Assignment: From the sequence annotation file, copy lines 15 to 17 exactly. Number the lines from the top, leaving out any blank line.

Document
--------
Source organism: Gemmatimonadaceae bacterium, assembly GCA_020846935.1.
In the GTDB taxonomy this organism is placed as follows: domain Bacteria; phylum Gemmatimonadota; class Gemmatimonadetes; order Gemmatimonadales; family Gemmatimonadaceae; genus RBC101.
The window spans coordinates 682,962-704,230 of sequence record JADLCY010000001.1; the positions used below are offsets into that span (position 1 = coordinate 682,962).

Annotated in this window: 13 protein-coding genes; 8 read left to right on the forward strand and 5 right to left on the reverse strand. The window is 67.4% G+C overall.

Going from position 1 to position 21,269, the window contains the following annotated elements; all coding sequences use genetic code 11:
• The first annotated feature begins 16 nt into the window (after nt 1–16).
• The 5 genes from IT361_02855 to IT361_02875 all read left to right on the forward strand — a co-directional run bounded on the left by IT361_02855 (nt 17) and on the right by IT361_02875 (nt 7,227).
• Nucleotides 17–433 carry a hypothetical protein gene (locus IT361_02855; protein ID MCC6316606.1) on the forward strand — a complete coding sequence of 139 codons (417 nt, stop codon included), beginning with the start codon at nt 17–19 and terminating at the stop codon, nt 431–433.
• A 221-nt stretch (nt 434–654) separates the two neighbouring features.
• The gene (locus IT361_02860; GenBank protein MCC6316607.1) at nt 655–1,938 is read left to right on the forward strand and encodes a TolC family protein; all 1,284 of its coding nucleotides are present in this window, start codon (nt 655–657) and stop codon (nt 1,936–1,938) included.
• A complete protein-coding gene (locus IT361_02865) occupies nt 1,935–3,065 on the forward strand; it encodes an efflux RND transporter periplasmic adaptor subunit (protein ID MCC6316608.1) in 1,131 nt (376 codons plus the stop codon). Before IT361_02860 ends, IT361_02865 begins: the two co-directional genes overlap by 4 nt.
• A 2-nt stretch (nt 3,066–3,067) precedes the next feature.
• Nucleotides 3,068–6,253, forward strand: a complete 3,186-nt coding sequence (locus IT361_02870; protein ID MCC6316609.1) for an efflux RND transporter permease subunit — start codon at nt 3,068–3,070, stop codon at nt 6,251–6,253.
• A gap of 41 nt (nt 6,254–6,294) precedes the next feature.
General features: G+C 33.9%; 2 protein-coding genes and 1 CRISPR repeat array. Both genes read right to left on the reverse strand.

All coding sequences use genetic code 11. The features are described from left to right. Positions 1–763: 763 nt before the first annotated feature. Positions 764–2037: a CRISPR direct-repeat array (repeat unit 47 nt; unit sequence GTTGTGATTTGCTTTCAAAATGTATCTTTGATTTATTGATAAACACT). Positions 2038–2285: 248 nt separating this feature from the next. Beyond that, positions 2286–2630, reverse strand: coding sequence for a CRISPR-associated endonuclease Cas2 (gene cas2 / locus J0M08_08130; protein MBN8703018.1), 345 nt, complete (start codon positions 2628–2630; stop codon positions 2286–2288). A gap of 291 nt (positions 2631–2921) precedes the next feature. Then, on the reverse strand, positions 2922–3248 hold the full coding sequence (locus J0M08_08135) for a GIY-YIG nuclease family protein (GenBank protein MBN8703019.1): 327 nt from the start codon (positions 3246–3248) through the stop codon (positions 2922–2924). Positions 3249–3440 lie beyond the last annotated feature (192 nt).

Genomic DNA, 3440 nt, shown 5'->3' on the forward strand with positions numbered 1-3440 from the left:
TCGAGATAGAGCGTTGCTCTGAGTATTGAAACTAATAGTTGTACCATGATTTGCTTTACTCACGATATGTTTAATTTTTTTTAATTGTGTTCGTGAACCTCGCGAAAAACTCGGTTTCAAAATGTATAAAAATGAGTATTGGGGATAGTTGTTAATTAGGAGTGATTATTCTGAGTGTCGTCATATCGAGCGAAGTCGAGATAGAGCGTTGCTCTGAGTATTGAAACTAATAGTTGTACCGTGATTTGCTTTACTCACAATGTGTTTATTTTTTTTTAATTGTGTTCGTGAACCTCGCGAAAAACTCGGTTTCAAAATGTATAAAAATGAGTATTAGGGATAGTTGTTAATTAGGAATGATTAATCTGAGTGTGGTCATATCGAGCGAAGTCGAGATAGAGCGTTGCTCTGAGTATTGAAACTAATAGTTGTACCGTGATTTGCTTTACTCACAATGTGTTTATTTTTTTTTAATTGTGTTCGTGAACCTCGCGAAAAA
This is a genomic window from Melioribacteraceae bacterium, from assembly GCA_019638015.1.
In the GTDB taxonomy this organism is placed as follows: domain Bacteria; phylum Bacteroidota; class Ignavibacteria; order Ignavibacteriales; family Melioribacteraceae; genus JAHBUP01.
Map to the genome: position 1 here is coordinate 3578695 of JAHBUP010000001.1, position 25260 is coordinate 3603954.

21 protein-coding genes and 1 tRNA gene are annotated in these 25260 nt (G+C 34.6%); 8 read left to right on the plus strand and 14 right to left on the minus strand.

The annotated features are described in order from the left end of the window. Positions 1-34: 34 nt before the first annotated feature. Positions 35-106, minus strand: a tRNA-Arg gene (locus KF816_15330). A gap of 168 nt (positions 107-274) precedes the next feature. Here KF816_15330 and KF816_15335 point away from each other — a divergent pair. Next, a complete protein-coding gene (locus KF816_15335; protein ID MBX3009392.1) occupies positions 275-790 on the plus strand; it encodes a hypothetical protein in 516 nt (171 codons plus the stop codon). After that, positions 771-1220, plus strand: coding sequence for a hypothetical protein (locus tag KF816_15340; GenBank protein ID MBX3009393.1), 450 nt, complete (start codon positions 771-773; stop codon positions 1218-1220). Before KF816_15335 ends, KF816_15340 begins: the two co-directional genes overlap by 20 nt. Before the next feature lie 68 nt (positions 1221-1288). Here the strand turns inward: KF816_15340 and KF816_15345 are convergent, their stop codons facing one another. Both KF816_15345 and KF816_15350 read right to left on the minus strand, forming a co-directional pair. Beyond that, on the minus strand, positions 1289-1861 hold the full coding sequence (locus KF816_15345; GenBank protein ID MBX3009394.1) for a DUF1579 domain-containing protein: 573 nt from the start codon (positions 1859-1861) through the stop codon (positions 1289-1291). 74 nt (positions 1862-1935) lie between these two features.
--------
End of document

General features: G+C 33.9%; 2 protein-coding genes and 1 CRISPR repeat array. Both genes read right to left on the reverse strand.

All coding sequences use genetic code 11. The features are described from left to right. Positions 1–763: 763 nt before the first annotated feature. Positions 764–2037: a CRISPR direct-repeat array (repeat unit 47 nt; unit sequence GTTGTGATTTGCTTTCAAAATGTATCTTTGATTTATTGATAAACACT). Positions 2038–2285: 248 nt separating this feature from the next. Beyond that, positions 2286–2630, reverse strand: coding sequence for a CRISPR-associated endonuclease Cas2 (gene cas2 / locus J0M08_08130; protein MBN8703018.1), 345 nt, complete (start codon positions 2628–2630; stop codon positions 2286–2288). A gap of 291 nt (positions 2631–2921) precedes the next feature. Then, on the reverse strand, positions 2922–3248 hold the full coding sequence (locus J0M08_08135) for a GIY-YIG nuclease family protein (GenBank protein MBN8703019.1): 327 nt from the start codon (positions 3246–3248) through the stop codon (positions 2922–2924). Positions 3249–3440 lie beyond the last annotated feature (192 nt).

Genomic DNA, 3440 nt, shown 5'->3' on the forward strand with positions numbered 1-3440 from the left: